Survey Claims Most Stolen Vehicles Taken With Keys
Crime Survey For England And Wales 2011/2012 Findings
Forty-six percent of the vehicles stolen in 2011/2012 were taken when the “offender used a key”, the Crime Survey For England And Wales has revealed. This represented a significant rise of twenty percent over the previous record period (2010/2011). Why? Because modern vehicles tend to have highly sophisticated security systems that incorporate locks, alarms and immobilisers, etc. As such, the easiest means of access is often to steal keys from (say) property or coat pockets. Furthermore, twenty-two percent of stolen vehicles were removed after the offenders “forced” - or tried to force - the locks and fourteen percent of criminals broke - or tried to break - windows. These figures were thirteen and five percent lower than the previous record period. Staggeringly, a further nine percent were removed while the doors were “not locked”. Of the vehicles stolen and returned to their rightful owners seventy-four percent were damaged. Of these twenty-six percent were “written-off/beyond repair”, twenty-two percent had “extensive damage”, and twenty-six percent had “moderate/slight damage”.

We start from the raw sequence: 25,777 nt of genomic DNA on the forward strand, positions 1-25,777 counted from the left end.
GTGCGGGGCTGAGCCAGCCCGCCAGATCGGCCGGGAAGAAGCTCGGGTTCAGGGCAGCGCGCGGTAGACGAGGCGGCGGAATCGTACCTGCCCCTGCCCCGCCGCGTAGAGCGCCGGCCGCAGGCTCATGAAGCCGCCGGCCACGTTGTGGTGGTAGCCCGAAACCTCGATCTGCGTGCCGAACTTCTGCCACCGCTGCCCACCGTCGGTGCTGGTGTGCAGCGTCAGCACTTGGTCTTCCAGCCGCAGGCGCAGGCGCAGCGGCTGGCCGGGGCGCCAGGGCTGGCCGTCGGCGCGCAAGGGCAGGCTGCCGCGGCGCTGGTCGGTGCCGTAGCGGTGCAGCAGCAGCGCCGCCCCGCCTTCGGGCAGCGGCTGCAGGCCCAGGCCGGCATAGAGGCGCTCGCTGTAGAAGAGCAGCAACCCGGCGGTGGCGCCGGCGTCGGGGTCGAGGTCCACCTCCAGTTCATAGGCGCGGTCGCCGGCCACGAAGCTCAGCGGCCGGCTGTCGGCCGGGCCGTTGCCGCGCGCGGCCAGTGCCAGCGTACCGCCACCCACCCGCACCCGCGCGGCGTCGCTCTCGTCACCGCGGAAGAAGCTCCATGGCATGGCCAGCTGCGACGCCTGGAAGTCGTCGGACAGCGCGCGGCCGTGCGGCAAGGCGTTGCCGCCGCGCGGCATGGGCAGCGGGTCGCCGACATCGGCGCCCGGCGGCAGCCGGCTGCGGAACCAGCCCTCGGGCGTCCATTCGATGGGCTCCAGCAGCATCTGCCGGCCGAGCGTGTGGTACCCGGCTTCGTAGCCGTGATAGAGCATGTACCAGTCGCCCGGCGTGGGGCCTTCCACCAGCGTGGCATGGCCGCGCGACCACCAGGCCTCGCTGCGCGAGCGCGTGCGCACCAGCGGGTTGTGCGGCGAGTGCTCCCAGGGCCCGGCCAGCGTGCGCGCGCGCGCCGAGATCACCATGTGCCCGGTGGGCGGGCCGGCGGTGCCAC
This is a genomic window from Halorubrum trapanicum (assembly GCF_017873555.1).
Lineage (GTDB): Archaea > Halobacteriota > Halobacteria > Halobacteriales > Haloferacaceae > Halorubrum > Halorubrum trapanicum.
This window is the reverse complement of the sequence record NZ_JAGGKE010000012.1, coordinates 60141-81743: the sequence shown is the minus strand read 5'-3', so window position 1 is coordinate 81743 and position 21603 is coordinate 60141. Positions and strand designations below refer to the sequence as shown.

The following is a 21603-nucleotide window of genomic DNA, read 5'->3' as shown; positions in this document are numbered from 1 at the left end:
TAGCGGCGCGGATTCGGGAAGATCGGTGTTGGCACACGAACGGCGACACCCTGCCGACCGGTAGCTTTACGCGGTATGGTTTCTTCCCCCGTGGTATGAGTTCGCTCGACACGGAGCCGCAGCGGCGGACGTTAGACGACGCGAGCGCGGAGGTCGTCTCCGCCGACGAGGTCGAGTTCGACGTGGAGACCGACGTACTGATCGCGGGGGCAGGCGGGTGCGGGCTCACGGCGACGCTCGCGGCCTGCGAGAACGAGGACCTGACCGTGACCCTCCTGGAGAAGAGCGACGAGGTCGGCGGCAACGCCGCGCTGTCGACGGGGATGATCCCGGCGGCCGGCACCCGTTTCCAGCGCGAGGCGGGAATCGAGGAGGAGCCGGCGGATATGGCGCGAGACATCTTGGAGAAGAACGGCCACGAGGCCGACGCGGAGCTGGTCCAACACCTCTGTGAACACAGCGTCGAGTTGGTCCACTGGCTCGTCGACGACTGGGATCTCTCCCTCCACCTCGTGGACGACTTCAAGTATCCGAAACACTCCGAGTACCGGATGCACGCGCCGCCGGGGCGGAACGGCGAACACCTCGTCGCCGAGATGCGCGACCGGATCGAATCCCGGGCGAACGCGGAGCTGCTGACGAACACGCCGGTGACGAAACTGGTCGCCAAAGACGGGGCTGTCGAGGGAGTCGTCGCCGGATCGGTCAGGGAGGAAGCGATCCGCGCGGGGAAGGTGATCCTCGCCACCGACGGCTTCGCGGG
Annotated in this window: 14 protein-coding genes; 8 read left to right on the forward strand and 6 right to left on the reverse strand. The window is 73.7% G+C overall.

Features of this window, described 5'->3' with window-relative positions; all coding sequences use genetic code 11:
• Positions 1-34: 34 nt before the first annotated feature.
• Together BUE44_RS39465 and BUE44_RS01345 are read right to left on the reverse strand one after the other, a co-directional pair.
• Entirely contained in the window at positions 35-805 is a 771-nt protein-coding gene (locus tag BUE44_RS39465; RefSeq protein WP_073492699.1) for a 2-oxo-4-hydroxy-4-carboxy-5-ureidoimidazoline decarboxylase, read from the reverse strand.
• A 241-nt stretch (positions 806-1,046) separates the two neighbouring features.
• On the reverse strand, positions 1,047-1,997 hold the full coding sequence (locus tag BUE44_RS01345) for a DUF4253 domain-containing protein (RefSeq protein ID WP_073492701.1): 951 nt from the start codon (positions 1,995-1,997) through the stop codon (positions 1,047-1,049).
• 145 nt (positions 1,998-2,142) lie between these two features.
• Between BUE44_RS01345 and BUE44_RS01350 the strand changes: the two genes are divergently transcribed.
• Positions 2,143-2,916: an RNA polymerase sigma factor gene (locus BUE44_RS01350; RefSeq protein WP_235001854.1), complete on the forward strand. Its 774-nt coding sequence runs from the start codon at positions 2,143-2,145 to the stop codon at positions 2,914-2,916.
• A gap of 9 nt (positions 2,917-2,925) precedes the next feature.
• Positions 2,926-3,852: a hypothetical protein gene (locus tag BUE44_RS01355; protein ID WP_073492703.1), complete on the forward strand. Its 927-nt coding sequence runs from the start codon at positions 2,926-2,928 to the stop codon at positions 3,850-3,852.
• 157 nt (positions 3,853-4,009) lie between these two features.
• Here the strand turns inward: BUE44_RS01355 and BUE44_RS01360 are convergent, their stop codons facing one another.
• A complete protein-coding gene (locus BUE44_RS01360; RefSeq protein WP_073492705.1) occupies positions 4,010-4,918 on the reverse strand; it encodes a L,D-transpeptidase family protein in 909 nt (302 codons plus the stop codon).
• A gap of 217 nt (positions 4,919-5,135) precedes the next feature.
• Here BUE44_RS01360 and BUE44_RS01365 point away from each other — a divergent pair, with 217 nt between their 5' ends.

Minimise Risk Of Vehicle Theft
Some vehicles - predominantly late-plate prestigious models - are stolen to order then shipped abroad. Some of these are taken with cloned keys so it is important not to rely completely on the manufacturer's security system. The trick, therefore, is to enhance security with (say) a steering wheel or gear lever lock that take time and effort to remove. Stickers that claim the car has a tracking system are further deterrents (even if they lie). Furthermore, consider the best place to keep the key within your house. Criminals, after all, use hooks to pull them through letterboxes and windows. Other vehicles are stolen by opportunists who look for any suitable machine rather than a specific model to order. It might then be used for joy-riding, robbery, etc. As this type of criminal favours soft targets ensure that your vehicle is more secure than those that surround it. So, at the very least fit a high quality alarm and immobiliser – then consider extras such as a tracker that is monitored by the police. Next, consider the safest place to park which is somewhere criminals feel exposed and vulnerable. As such, try to find public places that are brightly lit and protected by closed-circuit television. At home - if the car is highly desirable - deter crooks by blocking its escape route with a lesser model.Items Most Stolen From Vehicles Revealed By Crime Survey